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Why Quarantine and Isolation are important in the fight against COVID-19

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BY: Dr. Abdul Rouf

Quarantine and Isolation are public health practices to protect the people by preventing exposure to people who have or may have a contagious disease. While quarantine separates and restricts the movement of people who were exposed to a contagious disease to see if they become sick, Isolation separates sick people with a contagious disease from people who are not sick. Since all age groups are at risk of having COVID-19 infection (Coronavirus) but some may or may not end up with it, which depends upon many factors, like transmission Rate (Ro) number of newly infected people from a single case, and whether asymptomatic transmission is possible etc.

The attack rate or transmissibility (how rapidly the disease spreads) of a virus is indicated by its reproductive number (Ro), represents the average number of people to whom a single infected person may transmit the virus. WHO estimated Ro to be between 1.4 and 2.5, while other studies have estimated a Ro between 3.6 and 4.0, which means an infected person can give this disease on an average to 3 to 4 persons, which depends upon effective contact time (about 15 minutes of close contact in this disease), viral load of patient at the time of contact and susceptibility of the contact (immunity etc.). An outbreak with a reproductive number of below 1 will gradually disappear. For comparison, the Ro for the common flu is 1.3 and for SARS it was 2.0.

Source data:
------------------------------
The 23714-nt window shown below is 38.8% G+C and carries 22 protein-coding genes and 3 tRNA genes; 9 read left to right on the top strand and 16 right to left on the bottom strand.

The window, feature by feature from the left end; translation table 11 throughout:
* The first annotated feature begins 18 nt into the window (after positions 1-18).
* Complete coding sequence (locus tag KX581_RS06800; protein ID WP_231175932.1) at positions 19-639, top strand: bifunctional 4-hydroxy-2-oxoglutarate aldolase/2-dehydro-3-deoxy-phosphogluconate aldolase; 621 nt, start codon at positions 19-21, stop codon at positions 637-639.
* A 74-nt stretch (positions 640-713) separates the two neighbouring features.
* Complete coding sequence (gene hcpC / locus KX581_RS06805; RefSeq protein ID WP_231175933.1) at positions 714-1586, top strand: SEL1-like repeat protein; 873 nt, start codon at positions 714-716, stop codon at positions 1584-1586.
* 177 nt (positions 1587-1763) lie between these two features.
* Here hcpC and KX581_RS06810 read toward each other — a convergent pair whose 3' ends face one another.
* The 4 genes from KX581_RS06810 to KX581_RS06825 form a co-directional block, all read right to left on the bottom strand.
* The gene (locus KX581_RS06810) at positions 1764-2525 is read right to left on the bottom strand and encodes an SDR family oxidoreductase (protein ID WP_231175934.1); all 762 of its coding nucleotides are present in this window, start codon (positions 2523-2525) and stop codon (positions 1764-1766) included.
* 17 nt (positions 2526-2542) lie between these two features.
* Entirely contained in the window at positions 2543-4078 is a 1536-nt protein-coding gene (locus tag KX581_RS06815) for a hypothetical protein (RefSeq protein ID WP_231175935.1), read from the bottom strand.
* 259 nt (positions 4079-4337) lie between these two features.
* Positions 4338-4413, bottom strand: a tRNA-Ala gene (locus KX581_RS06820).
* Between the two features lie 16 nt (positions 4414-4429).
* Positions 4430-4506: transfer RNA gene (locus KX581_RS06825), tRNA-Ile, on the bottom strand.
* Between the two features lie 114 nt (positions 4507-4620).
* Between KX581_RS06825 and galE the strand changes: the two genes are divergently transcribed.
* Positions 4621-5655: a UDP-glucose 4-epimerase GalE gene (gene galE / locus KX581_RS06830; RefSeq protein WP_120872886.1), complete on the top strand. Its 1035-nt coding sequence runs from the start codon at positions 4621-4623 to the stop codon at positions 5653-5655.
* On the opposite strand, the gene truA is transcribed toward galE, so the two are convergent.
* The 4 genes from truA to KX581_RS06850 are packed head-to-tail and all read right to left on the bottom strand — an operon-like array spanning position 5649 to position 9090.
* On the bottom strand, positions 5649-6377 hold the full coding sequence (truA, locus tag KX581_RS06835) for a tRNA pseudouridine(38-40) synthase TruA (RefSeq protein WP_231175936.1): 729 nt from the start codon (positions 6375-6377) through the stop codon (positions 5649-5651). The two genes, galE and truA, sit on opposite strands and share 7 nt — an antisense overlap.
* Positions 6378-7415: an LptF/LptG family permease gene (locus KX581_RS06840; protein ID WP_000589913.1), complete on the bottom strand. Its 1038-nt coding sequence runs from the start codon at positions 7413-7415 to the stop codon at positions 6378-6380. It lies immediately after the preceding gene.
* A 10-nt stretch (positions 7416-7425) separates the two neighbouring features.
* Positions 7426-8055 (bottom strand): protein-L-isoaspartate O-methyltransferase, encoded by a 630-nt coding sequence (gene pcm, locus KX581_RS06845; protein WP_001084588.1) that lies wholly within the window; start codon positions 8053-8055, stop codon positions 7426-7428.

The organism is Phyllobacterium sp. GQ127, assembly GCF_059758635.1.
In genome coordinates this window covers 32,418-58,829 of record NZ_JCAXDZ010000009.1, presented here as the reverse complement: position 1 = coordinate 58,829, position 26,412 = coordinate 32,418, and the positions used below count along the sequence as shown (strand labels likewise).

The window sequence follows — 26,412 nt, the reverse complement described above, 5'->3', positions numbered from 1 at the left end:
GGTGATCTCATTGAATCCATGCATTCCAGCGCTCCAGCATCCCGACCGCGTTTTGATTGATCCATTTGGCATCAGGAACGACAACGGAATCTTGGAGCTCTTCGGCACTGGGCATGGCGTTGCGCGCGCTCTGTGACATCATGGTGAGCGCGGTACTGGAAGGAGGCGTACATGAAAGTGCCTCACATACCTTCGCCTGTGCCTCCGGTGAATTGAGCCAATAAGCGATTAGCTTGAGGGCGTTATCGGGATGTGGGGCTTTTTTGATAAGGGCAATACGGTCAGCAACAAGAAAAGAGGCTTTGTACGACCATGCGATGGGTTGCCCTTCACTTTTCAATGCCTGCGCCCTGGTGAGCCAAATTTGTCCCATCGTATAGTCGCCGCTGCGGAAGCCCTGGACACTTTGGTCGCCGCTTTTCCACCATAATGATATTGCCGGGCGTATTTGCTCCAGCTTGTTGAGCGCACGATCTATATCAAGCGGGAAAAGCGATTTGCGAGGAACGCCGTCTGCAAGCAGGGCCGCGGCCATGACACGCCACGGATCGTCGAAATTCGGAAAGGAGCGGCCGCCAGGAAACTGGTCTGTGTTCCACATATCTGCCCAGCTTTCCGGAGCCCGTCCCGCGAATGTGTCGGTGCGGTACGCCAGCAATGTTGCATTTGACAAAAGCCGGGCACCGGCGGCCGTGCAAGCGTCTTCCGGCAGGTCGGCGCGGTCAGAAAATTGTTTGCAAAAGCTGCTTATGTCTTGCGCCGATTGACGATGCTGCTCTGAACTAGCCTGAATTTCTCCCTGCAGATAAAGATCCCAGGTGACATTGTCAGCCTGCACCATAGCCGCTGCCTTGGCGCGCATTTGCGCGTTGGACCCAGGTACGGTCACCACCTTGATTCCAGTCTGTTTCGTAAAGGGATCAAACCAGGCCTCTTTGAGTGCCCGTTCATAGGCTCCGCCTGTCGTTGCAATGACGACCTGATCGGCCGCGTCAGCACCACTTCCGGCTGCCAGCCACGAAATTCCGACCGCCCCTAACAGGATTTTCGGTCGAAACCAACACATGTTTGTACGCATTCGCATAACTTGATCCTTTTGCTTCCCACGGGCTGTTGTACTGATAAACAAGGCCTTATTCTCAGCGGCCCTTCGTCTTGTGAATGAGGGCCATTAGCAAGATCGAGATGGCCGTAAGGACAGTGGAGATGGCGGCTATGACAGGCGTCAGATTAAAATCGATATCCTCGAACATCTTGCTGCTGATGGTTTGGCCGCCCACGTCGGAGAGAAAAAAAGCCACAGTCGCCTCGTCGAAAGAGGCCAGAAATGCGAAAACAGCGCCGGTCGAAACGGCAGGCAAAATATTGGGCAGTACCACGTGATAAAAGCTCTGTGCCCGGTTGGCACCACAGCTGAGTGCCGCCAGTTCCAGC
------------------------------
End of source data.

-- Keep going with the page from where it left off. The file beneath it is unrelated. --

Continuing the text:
Coronavirus case fatality rate (percent of cases that result in death) has been estimated at around 2% in China, which is subjected to change depending upon the demography, health care set up, possible mutation of virus and genetic and environmental factors of a particular population. SARS (November 2002 to July 2003) was a coronavirus that originated from Beijing, China, spread to 29 countries, and resulted in 8,096 infected people with 774 deaths (fatality rate of 9.6%). MERS (in 2012) killed 858 people out of the 2,494 infected (fatality rate of 34.4%). Although COVID-19 has lower case fatality rate, its transmission is high which can result in peak number of cases within short span of time, which we cannot effort because of limited health care resources. Presently we have 10 confirmed cases in Valley, which may not actually represent the true burden as about 80°% of cases have mild (with flu¬like symptoms) to no symptoms, 15% have severe diseases and 5%may need critical care.

However, these 80% cases have also potential to transmit it to others, which may have severe disease or even need critical care. Therefore, taking all these things in consideration and as per mathematical model of disease transmission of infectious diseases, it is expected that if quarantine, isolation and other measures are not taken seriously we may be dealing with myriad of patients within short span of time. As the symptoms of COVID-19 may appear in as few as 2 days or as long as 14 (median incubation period 5 days), during which the virus is contagious but the patient does not display any symptom (asymptomatic transmission), we expect on an average 4 new patients for every patient in 5 days’ time. Therefore, if we have 50 patients (10 confirmed and 40 unconfirmed in community) after 5 days there may be about 200 infected persons, after 10 days 800 plus, after 15 days3200 plus after 20 days 12800 plus and so on. Although only 20% may land in our health setup, means we may have around 3200 plus confirmed cases. This transmission chain can be broken by measures like quarantine and isolation in persons with history of exposure and home quarantine and home isolation if you have flu like symptoms due to any reason as the virus is in community now. And above all if we are able to break the chain by reducing the transmission to 1 or less than one outbreak will automatically stop as Ro will be <1 as already explained. We recommend that people should take lockdown in full sprit to save their selves, their family and community. Any person with flu like symptoms and history of travel should report to health authorities and take necessary precautions.

Author is working as Demonstrator in Government Medical College Anantnag in Department of Community Medicine. He can be reached at a.rouf.dr@gmail.com

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